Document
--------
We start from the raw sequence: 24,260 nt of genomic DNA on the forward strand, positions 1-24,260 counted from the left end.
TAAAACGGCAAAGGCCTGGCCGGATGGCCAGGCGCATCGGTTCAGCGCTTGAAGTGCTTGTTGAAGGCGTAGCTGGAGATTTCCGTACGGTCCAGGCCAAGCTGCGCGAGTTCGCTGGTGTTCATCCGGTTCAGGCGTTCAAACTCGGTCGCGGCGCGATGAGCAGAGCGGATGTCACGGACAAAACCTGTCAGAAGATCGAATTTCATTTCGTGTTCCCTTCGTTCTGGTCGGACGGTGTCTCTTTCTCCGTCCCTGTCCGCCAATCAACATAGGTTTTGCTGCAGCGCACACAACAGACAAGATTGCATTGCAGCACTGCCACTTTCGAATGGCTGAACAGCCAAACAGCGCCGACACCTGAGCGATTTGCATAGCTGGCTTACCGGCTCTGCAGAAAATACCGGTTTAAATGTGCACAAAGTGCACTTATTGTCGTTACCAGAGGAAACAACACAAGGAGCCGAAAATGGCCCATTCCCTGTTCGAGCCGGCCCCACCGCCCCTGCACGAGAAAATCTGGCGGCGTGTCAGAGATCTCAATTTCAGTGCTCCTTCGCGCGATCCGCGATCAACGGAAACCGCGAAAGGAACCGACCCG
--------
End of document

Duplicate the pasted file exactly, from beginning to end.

We start from the raw sequence: 24,260 nt of genomic DNA on the forward strand, positions 1-24,260 counted from the left end.
TAAAACGGCAAAGGCCTGGCCGGATGGCCAGGCGCATCGGTTCAGCGCTTGAAGTGCTTGTTGAAGGCGTAGCTGGAGATTTCCGTACGGTCCAGGCCAAGCTGCGCGAGTTCGCTGGTGTTCATCCGGTTCAGGCGTTCAAACTCGGTCGCGGCGCGATGAGCAGAGCGGATGTCACGGACAAAACCTGTCAGAAGATCGAATTTCATTTCGTGTTCCCTTCGTTCTGGTCGGACGGTGTCTCTTTCTCCGTCCCTGTCCGCCAATCAACATAGGTTTTGCTGCAGCGCACACAACAGACAAGATTGCATTGCAGCACTGCCACTTTCGAATGGCTGAACAGCCAAACAGCGCCGACACCTGAGCGATTTGCATAGCTGGCTTACCGGCTCTGCAGAAAATACCGGTTTAAATGTGCACAAAGTGCACTTATTGTCGTTACCAGAGGAAACAACACAAGGAGCCGAAAATGGCCCATTCCCTGTTCGAGCCGGCCCCACCGCCCCTGCACGAGAAAATCTGGCGGCGTGTCAGAGATCTCAATTTCAGTGCTCCTTCGCGCGATCCGCGATCAACGGAAACCGCGAAAGGAACCGACCCG